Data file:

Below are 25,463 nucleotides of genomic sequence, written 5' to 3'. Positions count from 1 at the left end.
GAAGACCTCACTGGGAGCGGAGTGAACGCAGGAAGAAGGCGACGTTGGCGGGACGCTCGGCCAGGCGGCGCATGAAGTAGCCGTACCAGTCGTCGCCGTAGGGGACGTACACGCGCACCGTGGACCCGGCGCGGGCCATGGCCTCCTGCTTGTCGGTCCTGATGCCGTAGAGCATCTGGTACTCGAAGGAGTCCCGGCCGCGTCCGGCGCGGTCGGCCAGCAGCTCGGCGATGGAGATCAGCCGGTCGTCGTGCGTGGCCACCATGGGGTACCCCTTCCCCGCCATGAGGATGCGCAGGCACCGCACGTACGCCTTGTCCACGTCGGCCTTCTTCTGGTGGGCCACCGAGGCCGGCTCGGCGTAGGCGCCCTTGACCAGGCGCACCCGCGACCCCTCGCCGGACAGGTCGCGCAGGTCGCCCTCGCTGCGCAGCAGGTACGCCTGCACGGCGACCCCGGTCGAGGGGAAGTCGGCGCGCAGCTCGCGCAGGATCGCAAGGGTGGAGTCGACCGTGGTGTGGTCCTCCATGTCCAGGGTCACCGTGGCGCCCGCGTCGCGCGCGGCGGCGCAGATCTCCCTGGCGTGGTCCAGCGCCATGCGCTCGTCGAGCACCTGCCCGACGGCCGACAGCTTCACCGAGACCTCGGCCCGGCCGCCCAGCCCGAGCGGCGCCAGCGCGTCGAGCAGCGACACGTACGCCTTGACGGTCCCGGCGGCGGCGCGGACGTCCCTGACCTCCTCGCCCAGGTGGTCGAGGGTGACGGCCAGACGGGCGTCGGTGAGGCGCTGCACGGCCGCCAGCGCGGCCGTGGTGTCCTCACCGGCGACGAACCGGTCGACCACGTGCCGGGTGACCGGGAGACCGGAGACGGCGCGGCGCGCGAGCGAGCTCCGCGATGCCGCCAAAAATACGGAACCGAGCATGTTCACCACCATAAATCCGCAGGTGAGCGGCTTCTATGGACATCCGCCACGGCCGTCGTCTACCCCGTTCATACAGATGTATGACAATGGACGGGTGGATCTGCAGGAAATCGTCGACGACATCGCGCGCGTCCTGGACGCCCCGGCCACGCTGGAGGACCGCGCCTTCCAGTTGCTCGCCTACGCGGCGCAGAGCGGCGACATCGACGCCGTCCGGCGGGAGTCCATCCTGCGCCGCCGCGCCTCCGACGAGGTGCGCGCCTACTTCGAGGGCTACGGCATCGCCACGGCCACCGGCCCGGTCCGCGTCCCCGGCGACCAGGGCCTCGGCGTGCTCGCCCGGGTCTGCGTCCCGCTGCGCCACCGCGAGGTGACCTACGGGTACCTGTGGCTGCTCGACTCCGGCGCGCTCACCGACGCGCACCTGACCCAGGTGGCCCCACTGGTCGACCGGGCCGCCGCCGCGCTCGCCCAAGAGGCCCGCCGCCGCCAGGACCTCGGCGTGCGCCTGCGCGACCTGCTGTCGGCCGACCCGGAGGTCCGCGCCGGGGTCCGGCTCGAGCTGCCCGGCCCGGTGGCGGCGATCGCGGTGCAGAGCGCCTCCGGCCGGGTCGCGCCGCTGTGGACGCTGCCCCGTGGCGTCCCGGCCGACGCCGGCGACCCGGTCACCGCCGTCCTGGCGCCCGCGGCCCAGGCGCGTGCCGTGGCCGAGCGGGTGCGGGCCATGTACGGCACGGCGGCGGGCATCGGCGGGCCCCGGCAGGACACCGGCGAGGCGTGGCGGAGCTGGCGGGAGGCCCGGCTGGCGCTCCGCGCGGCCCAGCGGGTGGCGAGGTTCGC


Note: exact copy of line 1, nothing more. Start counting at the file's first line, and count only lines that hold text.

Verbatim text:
Below are 25,463 nucleotides of genomic sequence, written 5' to 3'. Positions count from 1 at the left end.